Here’s an extremely unsettling fact: not long ago, Europeans were cannibals. Throughout modern European history, Egyptian mummies and other forms of preserved human flesh were common medicinal ingredients. Here is the full story on the gruesome practice of corpse-eating.
It is pretty common knowledge that Europeans were once fascinated by mummies. Egyptomania became the craze throughout Europe in the nineteenth century, starting with the Napoleonic conquest of Egypt. If someone was looking for an exciting night out, one could attend a mummy unwrapping party. These unwrapping parties would be held in public spaces and would bring in thousands of spectators. Egyptian mummies would often end up in a Victorian cabinet of curiosities, next to a “mermaid” or a whale bone in the nineteenth century.
It is also fairly well known that artists would often grind up mummies to create a paint shade known as “Mummy Brown.” This shade of brown was good for mixing and was commonly used to show tinted glass or shadows in paintings.
However, Europeans had been fascinated with mummies since essentially the 12th century. The reason for this fascination with mummies and human flesh didn’t come from a “morbid” place, rather a place of healing. Europeans believed that human flesh – including human bones, blood, and fat- could be ingested and used as medicine.
It was commonly believed that the remains of a body contained the person’s spirit that the remains belonged to. As such, if an individual ingested these remains, they would receive the strength of that person. Priests, scientists, and even royalty would grind up different mummy parts, and combine them with honey, chocolate, or alcohol and ingest the concoction.
The practice peaked in the 16th and 17th centuries throughout Europe. Initially, the mummy was crumbled up to help stop internal bleeding. Other body parts being ingested soon followed. The human skull was crushed into a powder and taken to help cure head ailments. It was an added bonus was if there was moss growing on the skull in question. This moss (called Usnea) would also be crushed up, and it was thought to help cure nosebleeds and epilepsy.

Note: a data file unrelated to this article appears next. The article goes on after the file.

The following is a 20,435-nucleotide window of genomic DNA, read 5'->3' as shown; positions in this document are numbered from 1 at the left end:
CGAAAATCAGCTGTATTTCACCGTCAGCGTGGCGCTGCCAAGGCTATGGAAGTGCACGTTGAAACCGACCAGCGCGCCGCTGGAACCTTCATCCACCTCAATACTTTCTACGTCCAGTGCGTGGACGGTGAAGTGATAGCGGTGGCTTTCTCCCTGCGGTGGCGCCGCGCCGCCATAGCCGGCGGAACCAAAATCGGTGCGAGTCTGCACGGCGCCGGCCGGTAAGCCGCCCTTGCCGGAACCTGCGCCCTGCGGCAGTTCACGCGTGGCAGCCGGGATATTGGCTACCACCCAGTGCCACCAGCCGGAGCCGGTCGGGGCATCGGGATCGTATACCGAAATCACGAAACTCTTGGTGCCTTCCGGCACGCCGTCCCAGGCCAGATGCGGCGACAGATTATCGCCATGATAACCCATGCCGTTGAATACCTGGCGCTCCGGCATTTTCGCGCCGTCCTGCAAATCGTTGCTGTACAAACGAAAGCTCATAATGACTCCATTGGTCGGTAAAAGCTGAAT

It wasn’t just ancient mummies that were ingested. Human fat was often used to help treat external skin conditions, including open wounds. Obviously, mummies didn’t have any skin or fat left, so these would often be harvested from the recently deceased.
Blood was also thought to be an important remedy. Again, because mummies obviously no longer contained any bodily fluids, people went through great lengths to get their hands on some fresh blood. A Swiss physician practicing in the 16th-century named Paracelsus believed that blood contained the “vital force” of the human that it had belonged to. Fresh blood was considered the best for curing blood ailments, and some of Paracelsus’s followers even suggested taking blood from a living body.
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There were two primary reasons why people stopped ingesting mummies. Firstly, people began to realize that the practice was gross and had no health benefits. However, the mummy trade was also drying up, making it much more difficult for people to get their hands on mummies and corpses. The last time a mummy appeared as medicine was at the start of the twentieth century in a German medical catalog.